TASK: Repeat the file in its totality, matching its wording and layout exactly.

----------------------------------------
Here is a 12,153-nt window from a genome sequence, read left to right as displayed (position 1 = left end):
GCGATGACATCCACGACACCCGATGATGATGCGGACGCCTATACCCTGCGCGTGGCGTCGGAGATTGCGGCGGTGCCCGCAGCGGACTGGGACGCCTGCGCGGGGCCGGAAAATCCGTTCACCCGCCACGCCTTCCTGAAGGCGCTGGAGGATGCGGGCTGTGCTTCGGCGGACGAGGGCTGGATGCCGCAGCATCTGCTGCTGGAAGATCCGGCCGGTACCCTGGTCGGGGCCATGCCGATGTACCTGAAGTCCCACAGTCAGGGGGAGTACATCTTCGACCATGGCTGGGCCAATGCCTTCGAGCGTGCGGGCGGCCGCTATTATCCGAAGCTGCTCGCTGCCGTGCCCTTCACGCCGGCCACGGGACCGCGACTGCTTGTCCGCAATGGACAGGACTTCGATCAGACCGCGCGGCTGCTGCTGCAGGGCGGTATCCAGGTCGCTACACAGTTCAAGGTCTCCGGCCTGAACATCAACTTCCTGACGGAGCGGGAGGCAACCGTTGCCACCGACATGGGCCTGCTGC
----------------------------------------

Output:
Here is a 12,153-nt window from a genome sequence, read left to right as displayed (position 1 = left end):
GCGATGACATCCACGACACCCGATGATGATGCGGACGCCTATACCCTGCGCGTGGCGTCGGAGATTGCGGCGGTGCCCGCAGCGGACTGGGACGCCTGCGCGGGGCCGGAAAATCCGTTCACCCGCCACGCCTTCCTGAAGGCGCTGGAGGATGCGGGCTGTGCTTCGGCGGACGAGGGCTGGATGCCGCAGCATCTGCTGCTGGAAGATCCGGCCGGTACCCTGGTCGGGGCCATGCCGATGTACCTGAAGTCCCACAGTCAGGGGGAGTACATCTTCGACCATGGCTGGGCCAATGCCTTCGAGCGTGCGGGCGGCCGCTATTATCCGAAGCTGCTCGCTGCCGTGCCCTTCACGCCGGCCACGGGACCGCGACTGCTTGTCCGCAATGGACAGGACTTCGATCAGACCGCGCGGCTGCTGCTGCAGGGCGGTATCCAGGTCGCTACACAGTTCAAGGTCTCCGGCCTGAACATCAACTTCCTGACGGAGCGGGAGGCAACCGTTGCCACCGACATGGGCCTGCTGC